Consular Processing For Nonimmigrant Visas
Most aliens wishing to come to the US for business, study or pleasure on a temporary basis can obtain a nonimmigrant visa at a US consulate. Exceptions exist to nonimmigrant visa requirements for entry into the US, such as the no visa requirement for 90-day visits for aliens from specific countries in the Visa Waiver Program, parolees, and Canadians seeking entry in categories other than the E visa. Residents of Mexico or Canada can enter for limited time and distance with a border-crossing card, or “laser visa”, which is considered a B1/B2 visa. Otherwise, the vast majority of the remaining people who enter the US each year require a visa.
How do I apply via a consulate?
What restrictions are there for applying via a consulate?
Post 9-11 procedures restrict many of the options available to aliens for processing. For example, visa-exempt status is no longer available to aliens landed in Canada from former commonwealth countries. Furthermore, the DOS established lengthy security clearance procedures after the visa interview for males and females over the age of 16 from “State 6” nations* and males over the age of 16 from the “List if 26 Countries.” The delays for these individuals can be from a few days to several months, but most are completed in 30 days or less. Applicants from the People’s Republic of China can also expect processing delays arising from consular determination that the Technology Alert List is not involved in the visa application. The Technology Alert List involves a wide-range list of technology and skills. For information on the types of security checks by nationality, visit www.state.travel.gov.
All male applicants between 16 and 45 must complete a DS-157 form that collects additional security-related information.
Most consulates require fee payment in advance of the visa application submission or consular appointment at a designated local bank. Many consulates, including Canada, require an appointment for the interview. For more information on appointments by consulate, visit www.state.travel.gov. Since 9/11, applications by mail are seldom allowed. The US Department of State decreed a small number of applicants who are eligible for the personal interview waiver. Individual consulate websites list the classes of those persons eligible for personal interview waiver.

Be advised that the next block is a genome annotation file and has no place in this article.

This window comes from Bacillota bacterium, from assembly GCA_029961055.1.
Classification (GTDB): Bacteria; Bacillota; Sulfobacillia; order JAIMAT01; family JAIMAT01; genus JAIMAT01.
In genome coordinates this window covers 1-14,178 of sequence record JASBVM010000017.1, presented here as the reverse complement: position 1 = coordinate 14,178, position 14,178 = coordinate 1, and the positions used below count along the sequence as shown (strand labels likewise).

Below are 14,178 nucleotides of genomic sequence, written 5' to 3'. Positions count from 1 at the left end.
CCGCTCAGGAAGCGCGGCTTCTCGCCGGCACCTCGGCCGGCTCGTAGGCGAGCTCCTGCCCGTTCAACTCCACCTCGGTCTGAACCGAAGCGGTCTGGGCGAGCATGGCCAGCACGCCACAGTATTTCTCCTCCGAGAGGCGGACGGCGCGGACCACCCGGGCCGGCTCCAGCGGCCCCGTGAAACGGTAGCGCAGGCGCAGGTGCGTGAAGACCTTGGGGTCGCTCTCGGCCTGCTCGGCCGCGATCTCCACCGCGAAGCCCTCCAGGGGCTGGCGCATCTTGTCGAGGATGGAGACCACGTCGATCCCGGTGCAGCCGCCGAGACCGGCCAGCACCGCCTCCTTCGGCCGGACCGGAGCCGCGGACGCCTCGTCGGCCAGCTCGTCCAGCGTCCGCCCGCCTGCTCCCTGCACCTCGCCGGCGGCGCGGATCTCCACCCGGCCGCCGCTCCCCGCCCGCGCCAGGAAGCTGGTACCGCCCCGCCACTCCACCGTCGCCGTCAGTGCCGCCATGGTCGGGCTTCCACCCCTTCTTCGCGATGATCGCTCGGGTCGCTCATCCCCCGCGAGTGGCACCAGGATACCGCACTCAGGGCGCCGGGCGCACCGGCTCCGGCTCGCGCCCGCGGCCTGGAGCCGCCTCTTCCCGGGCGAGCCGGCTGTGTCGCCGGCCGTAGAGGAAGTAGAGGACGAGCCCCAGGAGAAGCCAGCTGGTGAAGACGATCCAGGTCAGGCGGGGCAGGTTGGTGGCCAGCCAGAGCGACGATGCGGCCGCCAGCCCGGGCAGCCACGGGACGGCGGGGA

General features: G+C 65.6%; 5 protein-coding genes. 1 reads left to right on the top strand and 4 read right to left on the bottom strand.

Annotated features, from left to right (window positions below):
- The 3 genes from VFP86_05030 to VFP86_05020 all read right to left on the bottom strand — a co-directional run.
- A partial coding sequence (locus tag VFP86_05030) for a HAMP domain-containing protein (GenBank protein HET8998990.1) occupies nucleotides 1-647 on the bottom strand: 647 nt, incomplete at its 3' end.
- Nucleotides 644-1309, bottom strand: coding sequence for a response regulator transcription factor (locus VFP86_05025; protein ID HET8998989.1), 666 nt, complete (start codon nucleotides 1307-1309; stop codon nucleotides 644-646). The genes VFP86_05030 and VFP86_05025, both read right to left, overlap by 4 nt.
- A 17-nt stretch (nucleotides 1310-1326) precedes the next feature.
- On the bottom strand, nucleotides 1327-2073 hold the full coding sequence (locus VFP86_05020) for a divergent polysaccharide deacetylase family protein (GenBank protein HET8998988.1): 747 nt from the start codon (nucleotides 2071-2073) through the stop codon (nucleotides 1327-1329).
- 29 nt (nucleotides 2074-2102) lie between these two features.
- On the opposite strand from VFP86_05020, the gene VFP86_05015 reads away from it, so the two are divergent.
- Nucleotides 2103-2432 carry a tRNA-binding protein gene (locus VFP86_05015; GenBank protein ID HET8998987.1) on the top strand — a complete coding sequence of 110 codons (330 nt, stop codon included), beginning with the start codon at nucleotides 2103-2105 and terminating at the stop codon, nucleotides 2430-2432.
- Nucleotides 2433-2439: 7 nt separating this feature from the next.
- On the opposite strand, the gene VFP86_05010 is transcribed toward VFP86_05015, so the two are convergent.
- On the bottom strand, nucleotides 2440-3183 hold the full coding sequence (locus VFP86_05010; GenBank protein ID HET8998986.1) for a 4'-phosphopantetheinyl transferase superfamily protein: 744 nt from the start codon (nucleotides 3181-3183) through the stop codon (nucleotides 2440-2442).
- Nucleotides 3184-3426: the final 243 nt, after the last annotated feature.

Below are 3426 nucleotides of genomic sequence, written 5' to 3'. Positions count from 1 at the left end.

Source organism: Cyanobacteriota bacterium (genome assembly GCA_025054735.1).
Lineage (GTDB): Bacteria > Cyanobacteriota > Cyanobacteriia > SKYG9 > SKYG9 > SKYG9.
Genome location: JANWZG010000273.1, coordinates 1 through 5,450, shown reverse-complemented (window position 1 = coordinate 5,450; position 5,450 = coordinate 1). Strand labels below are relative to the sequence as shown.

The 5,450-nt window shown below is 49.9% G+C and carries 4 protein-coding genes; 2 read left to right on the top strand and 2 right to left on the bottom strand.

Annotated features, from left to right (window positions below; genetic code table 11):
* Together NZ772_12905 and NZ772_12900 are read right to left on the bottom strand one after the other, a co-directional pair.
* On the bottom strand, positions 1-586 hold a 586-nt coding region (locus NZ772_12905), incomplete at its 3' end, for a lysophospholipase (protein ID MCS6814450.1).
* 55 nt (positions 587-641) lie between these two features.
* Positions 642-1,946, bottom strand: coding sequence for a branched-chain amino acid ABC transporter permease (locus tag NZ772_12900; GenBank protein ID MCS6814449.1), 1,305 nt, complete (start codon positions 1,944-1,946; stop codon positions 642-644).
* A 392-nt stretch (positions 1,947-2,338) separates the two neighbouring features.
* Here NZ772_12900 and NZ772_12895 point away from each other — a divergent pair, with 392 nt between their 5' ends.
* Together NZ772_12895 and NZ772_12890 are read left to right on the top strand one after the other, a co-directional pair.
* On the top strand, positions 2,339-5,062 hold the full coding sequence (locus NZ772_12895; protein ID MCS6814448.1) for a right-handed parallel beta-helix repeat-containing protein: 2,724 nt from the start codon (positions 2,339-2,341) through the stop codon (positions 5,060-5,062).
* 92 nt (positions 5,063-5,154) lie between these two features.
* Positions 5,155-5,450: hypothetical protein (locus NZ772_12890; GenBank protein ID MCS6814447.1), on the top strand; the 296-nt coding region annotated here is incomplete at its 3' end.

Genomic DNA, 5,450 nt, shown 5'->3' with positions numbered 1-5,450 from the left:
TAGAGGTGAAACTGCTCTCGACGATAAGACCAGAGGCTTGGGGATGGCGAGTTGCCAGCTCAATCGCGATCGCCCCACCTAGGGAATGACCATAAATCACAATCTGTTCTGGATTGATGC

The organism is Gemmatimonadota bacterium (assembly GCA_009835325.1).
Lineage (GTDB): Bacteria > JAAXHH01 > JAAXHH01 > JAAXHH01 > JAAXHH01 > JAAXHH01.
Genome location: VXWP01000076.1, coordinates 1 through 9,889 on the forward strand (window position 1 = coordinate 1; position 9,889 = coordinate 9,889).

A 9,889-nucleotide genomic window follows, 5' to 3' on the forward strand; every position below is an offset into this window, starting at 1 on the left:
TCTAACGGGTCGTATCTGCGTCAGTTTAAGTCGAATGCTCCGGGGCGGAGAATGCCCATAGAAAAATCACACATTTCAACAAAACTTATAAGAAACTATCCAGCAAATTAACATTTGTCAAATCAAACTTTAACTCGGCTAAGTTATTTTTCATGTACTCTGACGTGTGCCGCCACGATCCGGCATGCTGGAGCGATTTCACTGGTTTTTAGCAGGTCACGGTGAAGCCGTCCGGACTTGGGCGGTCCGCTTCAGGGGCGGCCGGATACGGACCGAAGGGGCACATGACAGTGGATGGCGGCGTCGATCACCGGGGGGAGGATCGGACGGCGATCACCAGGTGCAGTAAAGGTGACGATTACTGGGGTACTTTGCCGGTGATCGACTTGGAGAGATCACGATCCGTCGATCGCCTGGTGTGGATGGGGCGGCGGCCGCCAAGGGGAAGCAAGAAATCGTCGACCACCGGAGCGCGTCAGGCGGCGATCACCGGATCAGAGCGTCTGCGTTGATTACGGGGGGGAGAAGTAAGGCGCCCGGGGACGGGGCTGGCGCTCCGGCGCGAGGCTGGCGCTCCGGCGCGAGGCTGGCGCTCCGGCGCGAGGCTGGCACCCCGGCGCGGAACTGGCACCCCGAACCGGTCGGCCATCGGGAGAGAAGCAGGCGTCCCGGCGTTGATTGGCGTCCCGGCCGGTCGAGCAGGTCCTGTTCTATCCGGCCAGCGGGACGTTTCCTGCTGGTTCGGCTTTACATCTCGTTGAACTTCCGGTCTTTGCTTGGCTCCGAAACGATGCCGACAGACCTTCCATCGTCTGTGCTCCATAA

How do I prove that I do not intend to immigrate to the US?
The essential element in obtaining most nonimmigrant visas is that the applicant must prove nonimmigrant intent. This means that the applicant must demonstrate, to the consular officer’s satisfaction, intent to leave the US after the authorized period of admission is over. This involves showing ties to one’s home, such as family, employment, etc. A consular will presume intent to immigrate until the applicant establishes that the applicant qualifies as a nonimmigrant. The presumption of immigrant intent does not apply to H-1, H-4, L-1 and L-2 visa applicants. Applicants for visa types E, O-1 and O-3 are also exempt from the proof of foreign residence requirement.
Where is the application accepted?
US Consulates in Mexico and Canada frequently accept applications from nationals of third countries. You can book appointments in Canada by going to www.nvars.com. In Mexico, go to http://www.visa-usa.com.mx/.
Can I appeal the decision if my application is denied?
*State 6 countries are those deemed by the US government to be sponsors of terror and include: Iran, North Korea, Cuba, Syria Libya, and Sudan. Iraq, formerly included, was removed from the list in October 2004, but Iraqis may undergo security checks regardless.
** Jurisdiction is established by various factors including, citizenship, residence, and discretionary jurisdiction.
Gregory Siskind is a partner in Siskind Susser's Memphis, Tennessee, office. After graduating magna cum laude from Vanderbilt University, he received his Juris Doctorate from the University of Chicago. Mr. Siskind is a member of AILA, a board member of the Hebrew Immigrant Aid Society, and a member of the ABA, where he serves on the LPM Publishing Board as Marketing Vice Chairman. He is the author of several books, including the J Visa Guidebook and The Lawyer's Guide to Marketing on the Internet. Mr. Siskind practices all areas of immigration law, specializing in immigration matters of the health care and technology industries. He can be reached by email at email@example.com.
The opinions expressed in this article do not necessarily reflect the opinion of ILW.COM.